I’m back after a couple of Sundays away. With a small adjustment, we’ll resume our progress through Acts where I meant for us to be at this point. We’ll read 1 John 3:16-24 and Acts 7:54-8:3.

Where are we?

After the coming of the Holy Spirit on Pentecost, the early church shared all their possessions with each other, healed the sick, and boldly proclaimed the good news of Christ. Their unique message and way of life attracted many followers and quite a bit of opposition. In this reading from Acts, Stephen, one of the first deacons, has been falsely accused of blaspheming the Jewish religion. He has just given his (lengthy) defense, in which he retells the story of Jesus and argues that his accusers are the ones who have been unfaithful to God’s covenant.

We are about halfway through 1 John. The author has been talking about Christians’ new life in the light of truth, enabled by the love of God. This love is foreign to the ways of the world.

What’s going on here?

1 John, like James, makes the claim that our love for other people is the surest indication of our love for God. Neither epistle quite makes the claim that there’s something in particular we have to do to earn God’s grace, but they clearly argue that we must respond to the reality of that grace.

“If our conscience condemns us… [God] knows everything” (1 John 3:20) could go either of two directions. It could mean that we fall even more short of God’s standards than our own consciences can recognize, or it could mean that even though our consciences may be guilty, God is more gracious than our consciences. I think the latter is more true to 1 John, but either way (even both simultaneously) could be argued.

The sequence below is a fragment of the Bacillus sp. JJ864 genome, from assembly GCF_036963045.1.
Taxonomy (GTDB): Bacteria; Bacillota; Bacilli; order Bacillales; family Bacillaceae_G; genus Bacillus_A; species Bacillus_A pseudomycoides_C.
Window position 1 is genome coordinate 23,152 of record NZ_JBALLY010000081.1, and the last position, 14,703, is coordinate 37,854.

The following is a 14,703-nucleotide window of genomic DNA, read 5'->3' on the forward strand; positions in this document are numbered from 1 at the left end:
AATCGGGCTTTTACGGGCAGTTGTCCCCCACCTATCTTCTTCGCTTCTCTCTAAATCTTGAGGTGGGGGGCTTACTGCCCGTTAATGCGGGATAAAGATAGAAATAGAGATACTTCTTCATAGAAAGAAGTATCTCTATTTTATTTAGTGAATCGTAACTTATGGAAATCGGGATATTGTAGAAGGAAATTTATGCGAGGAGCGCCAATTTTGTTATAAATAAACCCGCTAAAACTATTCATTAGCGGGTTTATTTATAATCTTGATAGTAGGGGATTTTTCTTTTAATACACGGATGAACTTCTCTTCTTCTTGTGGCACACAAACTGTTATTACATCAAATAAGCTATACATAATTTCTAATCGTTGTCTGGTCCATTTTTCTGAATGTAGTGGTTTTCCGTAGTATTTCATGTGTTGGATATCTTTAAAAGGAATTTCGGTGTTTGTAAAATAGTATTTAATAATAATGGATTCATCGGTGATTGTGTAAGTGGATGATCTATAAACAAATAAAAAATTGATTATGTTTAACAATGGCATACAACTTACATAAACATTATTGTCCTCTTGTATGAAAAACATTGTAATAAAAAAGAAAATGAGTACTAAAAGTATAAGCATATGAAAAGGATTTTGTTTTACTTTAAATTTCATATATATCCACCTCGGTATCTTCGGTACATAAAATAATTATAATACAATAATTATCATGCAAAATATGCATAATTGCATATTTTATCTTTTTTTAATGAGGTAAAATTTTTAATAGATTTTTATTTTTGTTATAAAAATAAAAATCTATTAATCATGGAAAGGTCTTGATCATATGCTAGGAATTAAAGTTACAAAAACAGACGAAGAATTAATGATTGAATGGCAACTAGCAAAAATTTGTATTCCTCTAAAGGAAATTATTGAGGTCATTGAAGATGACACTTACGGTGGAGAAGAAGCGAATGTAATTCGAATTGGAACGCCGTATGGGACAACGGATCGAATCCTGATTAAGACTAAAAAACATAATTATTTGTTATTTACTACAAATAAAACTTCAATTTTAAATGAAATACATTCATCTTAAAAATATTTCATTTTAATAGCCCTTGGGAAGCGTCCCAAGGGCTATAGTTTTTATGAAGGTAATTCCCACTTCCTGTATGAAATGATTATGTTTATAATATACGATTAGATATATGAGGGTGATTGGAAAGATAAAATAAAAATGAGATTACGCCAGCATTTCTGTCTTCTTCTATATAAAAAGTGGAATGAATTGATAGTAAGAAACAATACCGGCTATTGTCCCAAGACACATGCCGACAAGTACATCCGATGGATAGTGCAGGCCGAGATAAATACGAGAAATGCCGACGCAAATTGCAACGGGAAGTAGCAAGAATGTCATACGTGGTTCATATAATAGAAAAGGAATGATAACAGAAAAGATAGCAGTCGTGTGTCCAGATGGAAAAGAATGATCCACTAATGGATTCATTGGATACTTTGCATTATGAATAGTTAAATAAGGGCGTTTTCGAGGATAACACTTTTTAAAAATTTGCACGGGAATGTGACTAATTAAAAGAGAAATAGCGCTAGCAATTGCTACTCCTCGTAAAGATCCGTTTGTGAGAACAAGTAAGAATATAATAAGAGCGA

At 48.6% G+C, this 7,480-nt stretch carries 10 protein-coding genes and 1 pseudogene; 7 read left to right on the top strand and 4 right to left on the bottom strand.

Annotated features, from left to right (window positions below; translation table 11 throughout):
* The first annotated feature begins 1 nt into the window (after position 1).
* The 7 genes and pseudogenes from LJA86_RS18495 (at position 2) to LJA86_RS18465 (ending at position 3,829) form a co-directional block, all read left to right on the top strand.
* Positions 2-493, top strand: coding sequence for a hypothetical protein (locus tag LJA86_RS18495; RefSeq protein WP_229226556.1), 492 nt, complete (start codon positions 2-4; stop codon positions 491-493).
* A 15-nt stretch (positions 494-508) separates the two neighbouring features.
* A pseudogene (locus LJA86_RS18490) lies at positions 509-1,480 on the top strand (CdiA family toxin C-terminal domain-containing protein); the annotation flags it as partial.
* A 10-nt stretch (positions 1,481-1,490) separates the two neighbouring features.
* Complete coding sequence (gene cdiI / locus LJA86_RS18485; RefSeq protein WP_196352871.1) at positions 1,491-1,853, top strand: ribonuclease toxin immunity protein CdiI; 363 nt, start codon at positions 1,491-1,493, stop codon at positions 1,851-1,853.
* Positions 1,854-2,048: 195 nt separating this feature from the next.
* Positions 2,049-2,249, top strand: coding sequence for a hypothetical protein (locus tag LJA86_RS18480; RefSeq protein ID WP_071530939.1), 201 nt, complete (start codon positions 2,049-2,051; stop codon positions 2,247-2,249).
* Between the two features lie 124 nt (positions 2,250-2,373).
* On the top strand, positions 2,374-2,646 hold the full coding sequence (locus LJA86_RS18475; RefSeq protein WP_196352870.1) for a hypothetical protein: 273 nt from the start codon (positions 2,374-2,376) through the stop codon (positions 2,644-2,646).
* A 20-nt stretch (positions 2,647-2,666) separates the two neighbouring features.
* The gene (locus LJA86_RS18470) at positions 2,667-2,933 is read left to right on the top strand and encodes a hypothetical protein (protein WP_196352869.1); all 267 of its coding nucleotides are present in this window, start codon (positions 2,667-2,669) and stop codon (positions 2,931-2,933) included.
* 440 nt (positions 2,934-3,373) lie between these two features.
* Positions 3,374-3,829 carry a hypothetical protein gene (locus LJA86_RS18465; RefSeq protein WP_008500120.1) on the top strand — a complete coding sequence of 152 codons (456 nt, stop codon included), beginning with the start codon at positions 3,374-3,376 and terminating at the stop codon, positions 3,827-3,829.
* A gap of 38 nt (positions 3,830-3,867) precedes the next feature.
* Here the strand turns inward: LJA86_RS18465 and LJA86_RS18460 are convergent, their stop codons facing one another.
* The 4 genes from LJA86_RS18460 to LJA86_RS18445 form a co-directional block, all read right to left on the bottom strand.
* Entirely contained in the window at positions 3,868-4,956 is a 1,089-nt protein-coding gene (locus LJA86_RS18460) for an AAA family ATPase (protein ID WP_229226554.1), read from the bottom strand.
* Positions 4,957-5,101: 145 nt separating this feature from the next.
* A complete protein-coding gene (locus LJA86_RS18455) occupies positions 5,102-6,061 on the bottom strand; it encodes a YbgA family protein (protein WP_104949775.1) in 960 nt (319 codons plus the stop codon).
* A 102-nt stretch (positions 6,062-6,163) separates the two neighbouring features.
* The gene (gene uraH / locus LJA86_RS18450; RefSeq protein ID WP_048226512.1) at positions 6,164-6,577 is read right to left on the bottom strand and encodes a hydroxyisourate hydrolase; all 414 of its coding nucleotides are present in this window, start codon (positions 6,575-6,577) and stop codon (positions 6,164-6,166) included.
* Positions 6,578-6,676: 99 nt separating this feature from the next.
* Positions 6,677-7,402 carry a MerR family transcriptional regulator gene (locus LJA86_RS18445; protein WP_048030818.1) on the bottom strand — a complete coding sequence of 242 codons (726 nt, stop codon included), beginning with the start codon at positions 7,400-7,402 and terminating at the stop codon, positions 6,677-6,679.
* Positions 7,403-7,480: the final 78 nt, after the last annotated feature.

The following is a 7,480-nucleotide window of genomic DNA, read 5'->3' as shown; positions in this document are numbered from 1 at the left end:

There’s a mysticism to verse 24, where human love is a way of participating directly in God’s life. This idea will come up again later in 1 John.

Stephen was a deacon, appointed to care for widows in the church so that the apostles could focus on the ministry of preaching. As it turns out, almost his entire diaconal career consists of a sermon.

Stephen’s bold words against his accusers fit a theme in the Acts sermons. The believers are accused of denying the old traditions; they argue the whole story of Jesus; they accuse their accusers of denying God’s work in Jesus; they are beaten or killed. There is perhaps something problematic with this rhetorical strategy.

As he’s about to be killed, Stephen has a vision of Jesus standing beside God in heaven. This kind of vision would become a prominent theme in Christian martyrdom stories.

“The Council members covered their ears,” presumably because Stephen’s apparent blasphemy was so egregious it was unsafe to hear.

The young Saul, who served as coat-check boy for the stoning party, will return next week with a dramatic story of his own.

When Stephen commits his spirit to the Lord and begs forgiveness for his killers, he echoes Jesus’ final words on the cross (Luke 23:34, 46).

So what?

Following Jesus means becoming like him, either in 1 John’s sense of deep union or in Acts’ portrayal of Stephen’s imitation of Christ’s own death. We can miss the point when we talk about having a relationship with Jesus as if we’re talking about a simple friendship. I can like my friends without becoming more like them, but I can’t follow Jesus without finding ways to imitate the way he lived (lives!) in the world. It’s not that we’re minimizing the difference between humanity and God, but in a big sense, the whole point of the incarnation in Jesus is to bring God’s reality into human life.

There’s nothing abstract about this business of imitating Christ. It’s all about how we live as people, with stuff, in a world where there are other people.

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